A convertible Mini, which is proudly wearing an “S” badge, can considered a modern work of art. It can offer profound and visceral sporty sensations with the help of just a precise steering, a very wide track, good side bolster support in the seats, blah blah bla. Sounds good?
As you already know by now, the new Mini was re-touched by BMW, although not quite. It's a so-so modern classic, but it's not exactly a car, is it? I could honestly say that the Mini Cooper S is somewhat of a sports car, although it “only” has 175 horsepower. I could also say that it's an extremely stable four-wheeled boy toy with a severe lack of comfort. It's car made for both summer and winter time, but during winter you'll most likely get snowed in with it on the first trip you take. This is not to mention the ground clearance, which doesn't quite get along with roadside curbs or speed bumps, since it's pretty similar to that of a much sportier car.
The seats could be used as an epitome of “uncomfortable”, the interior is as cramped as it can be, the visibility is almost non-existent but after all are said and done, this is a fun car. This is Mini. A vehicle engulfed with extremes, a car which exists mostly thanks to the buyers' imagination rather than its technical merits. I don't want to talk about the performance figures because even them can't justify the astronomical price requested by BMW for a well-equipped Mini Cooper S Cabrio. All I can do is remember how I got stuck in the sand with one once, while dozens of Peugeot 207 CCs and Renault Meganes were “flying” around me.
No. I'll just tell you that, although its under-skin bits were designed by Germans, the Mini is as British as it gets. Sensitive, with a lot of technical faults, true character, polite and also stupid when it comes for it to comply with something. You will have to get used to the idea that a Mini requires a lot of maintenance visits to the service, kind of like a hypochondriac need visits to the hospital. Plus, a Mini can be pretty much anything but cheap and, although it's very British, it's also far from comfortable.
As a matter of fact, the BMW touch mostly comes up when talking about comfort. There is a total lack of ergonomic design and you always have the feeling that you've paid more for just a go-kart with a Mini emblem. Also, just because Mini was bought by BMW, don't think the Germans are so dumb as to not benefit from it tenfold. They've also created their own version of the Mini. Because the 3, 5 and 7 were all occupied as “Series” they thought about improving history and call it the 1 Series. And while Mini has its “S” and “JCW” versions, the 1-Series might also get an M-version to drop a lot of jaws as well.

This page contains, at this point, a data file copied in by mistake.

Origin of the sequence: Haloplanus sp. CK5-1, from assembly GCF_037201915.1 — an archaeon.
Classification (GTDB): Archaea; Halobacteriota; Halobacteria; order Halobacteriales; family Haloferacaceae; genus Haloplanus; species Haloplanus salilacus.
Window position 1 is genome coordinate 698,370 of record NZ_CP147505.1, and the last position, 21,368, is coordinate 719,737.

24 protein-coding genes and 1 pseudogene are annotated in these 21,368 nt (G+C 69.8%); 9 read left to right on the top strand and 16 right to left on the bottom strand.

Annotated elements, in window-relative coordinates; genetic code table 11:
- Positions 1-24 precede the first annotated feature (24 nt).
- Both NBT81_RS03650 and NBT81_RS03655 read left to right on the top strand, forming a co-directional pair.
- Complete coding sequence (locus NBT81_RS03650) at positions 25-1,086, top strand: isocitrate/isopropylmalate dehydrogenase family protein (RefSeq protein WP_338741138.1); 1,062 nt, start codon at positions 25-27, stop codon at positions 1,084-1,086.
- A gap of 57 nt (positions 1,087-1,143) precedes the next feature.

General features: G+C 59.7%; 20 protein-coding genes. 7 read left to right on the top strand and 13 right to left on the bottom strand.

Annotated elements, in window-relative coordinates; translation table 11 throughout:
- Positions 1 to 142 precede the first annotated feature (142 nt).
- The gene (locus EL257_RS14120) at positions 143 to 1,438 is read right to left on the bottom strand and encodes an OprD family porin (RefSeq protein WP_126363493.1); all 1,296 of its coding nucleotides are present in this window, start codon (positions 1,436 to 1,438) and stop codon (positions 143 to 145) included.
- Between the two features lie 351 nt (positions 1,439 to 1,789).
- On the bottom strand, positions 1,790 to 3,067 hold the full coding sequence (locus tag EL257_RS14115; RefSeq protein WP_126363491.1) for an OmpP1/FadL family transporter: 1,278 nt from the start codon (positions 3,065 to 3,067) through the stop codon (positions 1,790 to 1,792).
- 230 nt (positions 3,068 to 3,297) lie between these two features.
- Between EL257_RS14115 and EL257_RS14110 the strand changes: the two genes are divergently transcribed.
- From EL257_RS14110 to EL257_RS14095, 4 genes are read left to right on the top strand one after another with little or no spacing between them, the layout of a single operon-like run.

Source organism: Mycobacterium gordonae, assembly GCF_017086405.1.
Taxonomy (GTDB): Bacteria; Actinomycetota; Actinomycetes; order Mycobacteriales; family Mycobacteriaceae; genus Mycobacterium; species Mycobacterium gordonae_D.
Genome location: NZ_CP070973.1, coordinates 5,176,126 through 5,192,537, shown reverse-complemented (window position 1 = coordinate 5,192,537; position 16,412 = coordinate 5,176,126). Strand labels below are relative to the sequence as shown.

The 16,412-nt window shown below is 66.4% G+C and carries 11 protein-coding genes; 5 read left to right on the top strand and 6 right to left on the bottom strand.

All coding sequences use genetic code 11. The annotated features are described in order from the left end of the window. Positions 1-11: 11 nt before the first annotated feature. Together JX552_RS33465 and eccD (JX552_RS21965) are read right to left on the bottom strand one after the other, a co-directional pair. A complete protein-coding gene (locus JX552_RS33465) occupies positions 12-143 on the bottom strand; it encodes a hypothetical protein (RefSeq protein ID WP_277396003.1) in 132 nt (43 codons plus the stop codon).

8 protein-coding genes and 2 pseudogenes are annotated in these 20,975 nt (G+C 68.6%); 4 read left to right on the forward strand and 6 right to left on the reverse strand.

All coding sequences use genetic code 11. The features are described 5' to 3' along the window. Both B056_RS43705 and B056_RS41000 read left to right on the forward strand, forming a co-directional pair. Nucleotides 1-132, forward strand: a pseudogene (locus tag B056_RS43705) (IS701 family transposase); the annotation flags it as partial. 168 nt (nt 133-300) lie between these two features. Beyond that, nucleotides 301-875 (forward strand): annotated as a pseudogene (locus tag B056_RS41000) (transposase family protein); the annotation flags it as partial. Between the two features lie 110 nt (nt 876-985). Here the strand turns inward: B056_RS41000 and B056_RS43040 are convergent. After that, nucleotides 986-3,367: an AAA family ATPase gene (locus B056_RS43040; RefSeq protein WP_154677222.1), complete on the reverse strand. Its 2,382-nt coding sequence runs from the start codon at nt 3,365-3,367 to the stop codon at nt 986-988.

If we were to be a bit poetical by assuming that Mini is the Salieri of classical music, then the BMW 1-Series is and always will be the Mozart of compact and sporty cabriolets. Check out the video down below and you'll get where I'm going with this. Apart from all that's been said, all is well about the Mini Cooper S Cabrio.
On 30 September 2009 at 05:38 UTC, Entoxicum said:
Beauty and beast...
On 2 October 2009 at 02:11 UTC, lalkutan said:
On 5 October 2009 at 01:14 UTC, Dani said:
i want that car :-(
On 9 October 2009 at 04:26 UTC, Mini Cooper said:
On 10 October 2009 at 08:31 UTC, ArnofromBelgium said:
Congrats and thank you for this well written and senseful drive test... I've just bought that car, I'll tell you...
On 13 November 2009 at 09:20 UTC, Costas said:
I own one and I am quite happy with it !
On 20 November 2009 at 23:25 UTC, Loner said:
Have had the cabriolet S as a loner (BMW put our mini through a car wash with the windows down) for a week and love it. Unfortunately it's the automatic and unless it's in sports mode there is quite a lag between putting your foot down and any action. Normally I have continued to put my foot down as nothing has happened and then all of a sudden I'm shooting down the road. If you are going to get this car (highly recommended) do yourself a favour and get the manual. In my opinion a car of this ability should always be in manual anyway.
On 22 March 2010 at 13:20 UTC, Alan said:
I own two - though only recently acquired. I have both the cabrio and the Clubman. Both are the s version - and both are AT. The latter decision came about because I am married - and wish to remain so - to a woman who cannot drive a stick. I otherwise fully agree with Loner.
My argument here is with autoevolution's evaluation here. Six point seven aint getting it. This car is substantially better than that. Version two is greatly improved - in terms of quality of manufacture alone. Look, if I were all washed up on this, the car would have no resale value and it beats every other car in every other market in this respect. These folks can't be all wrong.
So who is Charles Darveight?
Our newest member of the team is as mysterious as Sir May B. Bach, Lou Ceeka and Mary put together. He comes from an old “sangre azul” family that is somehow connected to Karl Benz, Gottlieb Daimler AND Henry Ford. His online nickname is DarV8, which by coincidence (or not) is spelled exactly like his family name and includes his favorite type of engine, the “Vee 8”. He will take charge of the editorials section whenever he feels he has something bitter to say about the car industry.